San Angelo (Tex.) Standard-Times, October 12, 2006


Local Resident Offers Information, Education About Plant

By Allie Devereaux , San Angelo Resident

The city of San Angelo is poised to implement a multimillion-dollar waste gasification project that has not been successfully implemented anywhere in the country, and has an established track record of failure. Check out the report, "Incinerators in Disguise," on the Internet ( Incinerators_In_Disguise_CaseStudies.pdf).

San Angelo City Council members have been presented with much information that illuminates the high potential for economic risk as well as health and environmental hazards related to this industry. They have been asked to present a public response to this information but have refused.

Instead, they have relied exclusively on unsubstantial information provided by the soliciting corporation, whose only municipal solid waste gasification plant was closed after an explosion requiring the evacuation of an entire neighborhood in Germany.

The city has taken at face value claims of "no emissions" when claims such as these have been dispelled in dozens of communities across the nation. The EPA's own data show that gasification units create and release dioxins, furans, nitrogen oxides, lead, mercury, cadmium, particulate matter, carbon monoxide and sulfur dioxide, just to name a few. Studies reveal that the accumulation of industrial pollutants is contributing to the cancer epidemic in our society.

In a presentation made at a City Council meeting, a Siemens representative said he "didn't know of or care" where any other waste gasification plants were operating in the country.

No one knows how much power this plant will generate, but it is certain that materials such as plastic and PVC will generate more energy than cardboard, creating a disincentive to properly sort through the garbage and remove from the feedstock the substances most likely to produce volatile compounds. The same Siemens representative confirmed that they did plan to burn PVCs at this plant.

The city has shown tremendous irresponsibility in its ability to manage the wastewater treatment facility, where large amounts of potentially hazardous wastewater from this plant will be processed. Wastewater from gasification or pyrolysis facilities includes liquid discharges from gas cleaning and cooling, blowdown and other boiler wastewater.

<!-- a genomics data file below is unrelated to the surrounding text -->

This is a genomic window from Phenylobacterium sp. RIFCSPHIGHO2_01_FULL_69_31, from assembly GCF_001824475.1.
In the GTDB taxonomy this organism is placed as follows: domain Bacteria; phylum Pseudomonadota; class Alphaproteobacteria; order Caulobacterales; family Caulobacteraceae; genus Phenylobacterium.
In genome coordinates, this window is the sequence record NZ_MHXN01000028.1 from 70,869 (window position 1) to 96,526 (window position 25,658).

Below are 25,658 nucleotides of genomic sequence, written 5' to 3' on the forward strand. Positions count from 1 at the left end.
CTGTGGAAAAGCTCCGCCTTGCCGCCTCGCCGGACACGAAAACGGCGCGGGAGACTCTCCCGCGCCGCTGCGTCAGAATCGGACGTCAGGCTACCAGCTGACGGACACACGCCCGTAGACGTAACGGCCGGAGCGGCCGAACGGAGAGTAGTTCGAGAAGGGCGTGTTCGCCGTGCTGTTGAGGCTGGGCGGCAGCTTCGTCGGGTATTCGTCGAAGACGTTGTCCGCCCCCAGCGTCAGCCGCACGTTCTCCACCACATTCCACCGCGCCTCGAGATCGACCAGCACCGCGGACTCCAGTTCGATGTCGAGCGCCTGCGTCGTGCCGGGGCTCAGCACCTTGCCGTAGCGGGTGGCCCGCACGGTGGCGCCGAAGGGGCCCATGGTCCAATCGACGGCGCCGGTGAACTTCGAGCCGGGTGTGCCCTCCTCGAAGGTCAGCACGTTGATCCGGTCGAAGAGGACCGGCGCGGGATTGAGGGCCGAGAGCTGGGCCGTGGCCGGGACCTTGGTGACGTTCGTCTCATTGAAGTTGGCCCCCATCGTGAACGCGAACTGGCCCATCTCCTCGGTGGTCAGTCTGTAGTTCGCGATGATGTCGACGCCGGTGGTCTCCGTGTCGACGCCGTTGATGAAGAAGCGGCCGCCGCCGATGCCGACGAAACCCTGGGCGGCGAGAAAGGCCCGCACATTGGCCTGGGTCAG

Not only is there the risk from wastewater discharge, but the pollution emitted from the stack on this plant will be concentrated in the Concho River watershed. Both the wastewater treatment facility and the city farm (where the plant is proposed) are located on the Concho River -- a vital and precious resource not only for our city, but to many other communities who depend on the diverse water system of the Concho Valley for survival.

Here are just a few instances of mismanagement at the city farm:

n In the '80s the city was sued for irrigating its fields with improperly treated sewer water, compromising the air and water quality of the surrounding area.

n Similarly, just more than a year ago during heavy rains, they attempted to divert sewage sludge runoff from their sludge composting pits into a gully that terminates into the Concho River before the Texas Commission on Environmental Quality was alerted and prohibited this maneuver.

n Banned chemicals have been applied to fields at the city farm, requiring six inches of soil to be removed and treated as hazardous waste.

The city regularly impedes the natural flow of the Concho River down stream from town despite orders from the state. As a result, the river is usually dry, river banks are severely eroded, the river bottom is deeply silted, and more than 10,000 old pecan trees have died off on the stretch of river from the wastewater treatment plant to O.H. Ivie Reservoir.

The Concho River is one of the key water sources for O.H. Ivie Reservoir, and therefore, a key source of water for San Angelo. It has great historical and ecological significance as well. We must realize that the Concho is more than just an idyllic downtown attraction and that its integrity cannot be maintained by compounding water in the downtown and Nasworthy areas. It is a watershed system that continues past the Bell Street bridge to Lake Ivie. What happens on this stretch of the river is just as important as what occurs in the city limits.